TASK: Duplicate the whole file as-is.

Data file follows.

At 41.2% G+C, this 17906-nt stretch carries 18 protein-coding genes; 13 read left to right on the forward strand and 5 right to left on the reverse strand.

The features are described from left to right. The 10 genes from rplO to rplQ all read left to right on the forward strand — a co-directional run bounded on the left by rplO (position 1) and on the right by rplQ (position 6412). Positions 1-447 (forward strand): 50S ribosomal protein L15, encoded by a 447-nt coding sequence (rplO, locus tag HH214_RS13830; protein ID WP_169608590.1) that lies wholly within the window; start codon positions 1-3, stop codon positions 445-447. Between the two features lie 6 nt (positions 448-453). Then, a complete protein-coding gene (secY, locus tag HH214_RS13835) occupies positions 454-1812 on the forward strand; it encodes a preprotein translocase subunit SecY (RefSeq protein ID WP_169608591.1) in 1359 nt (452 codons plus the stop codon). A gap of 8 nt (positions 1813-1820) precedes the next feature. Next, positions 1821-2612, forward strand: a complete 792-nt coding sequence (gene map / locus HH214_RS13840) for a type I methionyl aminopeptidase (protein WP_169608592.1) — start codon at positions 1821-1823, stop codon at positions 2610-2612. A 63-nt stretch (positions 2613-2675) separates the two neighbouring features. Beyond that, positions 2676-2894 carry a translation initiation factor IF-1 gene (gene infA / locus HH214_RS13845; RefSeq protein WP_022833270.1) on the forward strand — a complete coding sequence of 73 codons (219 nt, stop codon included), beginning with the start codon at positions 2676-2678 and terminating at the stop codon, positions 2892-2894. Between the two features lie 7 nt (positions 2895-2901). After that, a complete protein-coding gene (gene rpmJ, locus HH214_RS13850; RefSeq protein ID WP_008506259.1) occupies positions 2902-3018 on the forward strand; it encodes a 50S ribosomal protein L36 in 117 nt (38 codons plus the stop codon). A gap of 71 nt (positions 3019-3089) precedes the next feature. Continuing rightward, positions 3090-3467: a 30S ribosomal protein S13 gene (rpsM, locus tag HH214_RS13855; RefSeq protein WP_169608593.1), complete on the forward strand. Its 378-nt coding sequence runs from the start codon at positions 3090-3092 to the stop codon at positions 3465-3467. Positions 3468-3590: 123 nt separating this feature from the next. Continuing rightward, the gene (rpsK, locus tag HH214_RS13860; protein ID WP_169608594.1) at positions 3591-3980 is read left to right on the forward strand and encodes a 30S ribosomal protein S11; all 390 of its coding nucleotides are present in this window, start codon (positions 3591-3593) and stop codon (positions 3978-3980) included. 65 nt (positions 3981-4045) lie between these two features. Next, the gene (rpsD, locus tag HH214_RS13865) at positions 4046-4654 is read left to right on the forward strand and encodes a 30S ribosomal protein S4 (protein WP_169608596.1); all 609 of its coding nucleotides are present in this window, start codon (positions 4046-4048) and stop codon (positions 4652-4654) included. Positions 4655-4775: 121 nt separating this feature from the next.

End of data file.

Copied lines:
At 41.2% G+C, this 17906-nt stretch carries 18 protein-coding genes; 13 read left to right on the forward strand and 5 right to left on the reverse strand.

The features are described from left to right. The 10 genes from rplO to rplQ all read left to right on the forward strand — a co-directional run bounded on the left by rplO (position 1) and on the right by rplQ (position 6412). Positions 1-447 (forward strand): 50S ribosomal protein L15, encoded by a 447-nt coding sequence (rplO, locus tag HH214_RS13830; protein ID WP_169608590.1) that lies wholly within the window; start codon positions 1-3, stop codon positions 445-447. Between the two features lie 6 nt (positions 448-453). Then, a complete protein-coding gene (secY, locus tag HH214_RS13835) occupies positions 454-1812 on the forward strand; it encodes a preprotein translocase subunit SecY (RefSeq protein ID WP_169608591.1) in 1359 nt (452 codons plus the stop codon). A gap of 8 nt (positions 1813-1820) precedes the next feature. Next, positions 1821-2612, forward strand: a complete 792-nt coding sequence (gene map / locus HH214_RS13840) for a type I methionyl aminopeptidase (protein WP_169608592.1) — start codon at positions 1821-1823, stop codon at positions 2610-2612. A 63-nt stretch (positions 2613-2675) separates the two neighbouring features. Beyond that, positions 2676-2894 carry a translation initiation factor IF-1 gene (gene infA / locus HH214_RS13845; RefSeq protein WP_022833270.1) on the forward strand — a complete coding sequence of 73 codons (219 nt, stop codon included), beginning with the start codon at positions 2676-2678 and terminating at the stop codon, positions 2892-2894. Between the two features lie 7 nt (positions 2895-2901). After that, a complete protein-coding gene (gene rpmJ, locus HH214_RS13850; RefSeq protein ID WP_008506259.1) occupies positions 2902-3018 on the forward strand; it encodes a 50S ribosomal protein L36 in 117 nt (38 codons plus the stop codon). A gap of 71 nt (positions 3019-3089) precedes the next feature. Continuing rightward, positions 3090-3467: a 30S ribosomal protein S13 gene (rpsM, locus tag HH214_RS13855; RefSeq protein WP_169608593.1), complete on the forward strand. Its 378-nt coding sequence runs from the start codon at positions 3090-3092 to the stop codon at positions 3465-3467. Positions 3468-3590: 123 nt separating this feature from the next. Continuing rightward, the gene (rpsK, locus tag HH214_RS13860; protein ID WP_169608594.1) at positions 3591-3980 is read left to right on the forward strand and encodes a 30S ribosomal protein S11; all 390 of its coding nucleotides are present in this window, start codon (positions 3591-3593) and stop codon (positions 3978-3980) included. 65 nt (positions 3981-4045) lie between these two features. Next, the gene (rpsD, locus tag HH214_RS13865) at positions 4046-4654 is read left to right on the forward strand and encodes a 30S ribosomal protein S4 (protein WP_169608596.1); all 609 of its coding nucleotides are present in this window, start codon (positions 4046-4048) and stop codon (positions 4652-4654) included. Positions 4655-4775: 121 nt separating this feature from the next.